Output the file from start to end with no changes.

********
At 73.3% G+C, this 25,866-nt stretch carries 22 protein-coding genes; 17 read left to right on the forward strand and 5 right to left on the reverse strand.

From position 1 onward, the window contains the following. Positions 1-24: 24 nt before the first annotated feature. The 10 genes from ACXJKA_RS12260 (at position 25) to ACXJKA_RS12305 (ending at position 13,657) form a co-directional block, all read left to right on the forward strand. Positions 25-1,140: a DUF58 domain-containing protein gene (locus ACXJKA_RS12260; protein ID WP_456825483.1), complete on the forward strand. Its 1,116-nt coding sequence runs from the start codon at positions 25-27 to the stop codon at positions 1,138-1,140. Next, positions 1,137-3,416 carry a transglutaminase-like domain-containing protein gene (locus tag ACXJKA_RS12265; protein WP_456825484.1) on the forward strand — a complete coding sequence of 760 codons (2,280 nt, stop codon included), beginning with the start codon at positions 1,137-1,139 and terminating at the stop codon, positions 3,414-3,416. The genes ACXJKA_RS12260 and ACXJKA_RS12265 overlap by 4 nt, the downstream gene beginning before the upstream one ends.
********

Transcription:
At 73.3% G+C, this 25,866-nt stretch carries 22 protein-coding genes; 17 read left to right on the forward strand and 5 right to left on the reverse strand.

From position 1 onward, the window contains the following. Positions 1-24: 24 nt before the first annotated feature. The 10 genes from ACXJKA_RS12260 (at position 25) to ACXJKA_RS12305 (ending at position 13,657) form a co-directional block, all read left to right on the forward strand. Positions 25-1,140: a DUF58 domain-containing protein gene (locus ACXJKA_RS12260; protein ID WP_456825483.1), complete on the forward strand. Its 1,116-nt coding sequence runs from the start codon at positions 25-27 to the stop codon at positions 1,138-1,140. Next, positions 1,137-3,416 carry a transglutaminase-like domain-containing protein gene (locus tag ACXJKA_RS12265; protein WP_456825484.1) on the forward strand — a complete coding sequence of 760 codons (2,280 nt, stop codon included), beginning with the start codon at positions 1,137-1,139 and terminating at the stop codon, positions 3,414-3,416. The genes ACXJKA_RS12260 and ACXJKA_RS12265 overlap by 4 nt, the downstream gene beginning before the upstream one ends.